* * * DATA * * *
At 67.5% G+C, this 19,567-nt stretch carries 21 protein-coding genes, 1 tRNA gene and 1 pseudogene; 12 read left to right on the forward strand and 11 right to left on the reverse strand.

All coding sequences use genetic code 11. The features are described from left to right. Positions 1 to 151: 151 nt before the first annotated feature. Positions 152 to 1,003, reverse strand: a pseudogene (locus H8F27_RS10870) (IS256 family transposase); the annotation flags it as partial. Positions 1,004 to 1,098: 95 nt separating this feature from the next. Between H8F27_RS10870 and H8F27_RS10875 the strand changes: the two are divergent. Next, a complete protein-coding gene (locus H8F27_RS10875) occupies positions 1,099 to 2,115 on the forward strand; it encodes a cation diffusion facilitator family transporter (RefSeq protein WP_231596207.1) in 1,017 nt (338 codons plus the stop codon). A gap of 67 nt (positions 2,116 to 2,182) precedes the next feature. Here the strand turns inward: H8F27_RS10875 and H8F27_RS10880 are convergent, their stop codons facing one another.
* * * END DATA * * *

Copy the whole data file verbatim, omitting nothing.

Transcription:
At 67.5% G+C, this 19,567-nt stretch carries 21 protein-coding genes, 1 tRNA gene and 1 pseudogene; 12 read left to right on the forward strand and 11 right to left on the reverse strand.

All coding sequences use genetic code 11. The features are described from left to right. Positions 1 to 151: 151 nt before the first annotated feature. Positions 152 to 1,003, reverse strand: a pseudogene (locus H8F27_RS10870) (IS256 family transposase); the annotation flags it as partial. Positions 1,004 to 1,098: 95 nt separating this feature from the next. Between H8F27_RS10870 and H8F27_RS10875 the strand changes: the two are divergent. Next, a complete protein-coding gene (locus H8F27_RS10875) occupies positions 1,099 to 2,115 on the forward strand; it encodes a cation diffusion facilitator family transporter (RefSeq protein WP_231596207.1) in 1,017 nt (338 codons plus the stop codon). A gap of 67 nt (positions 2,116 to 2,182) precedes the next feature. Here the strand turns inward: H8F27_RS10875 and H8F27_RS10880 are convergent, their stop codons facing one another.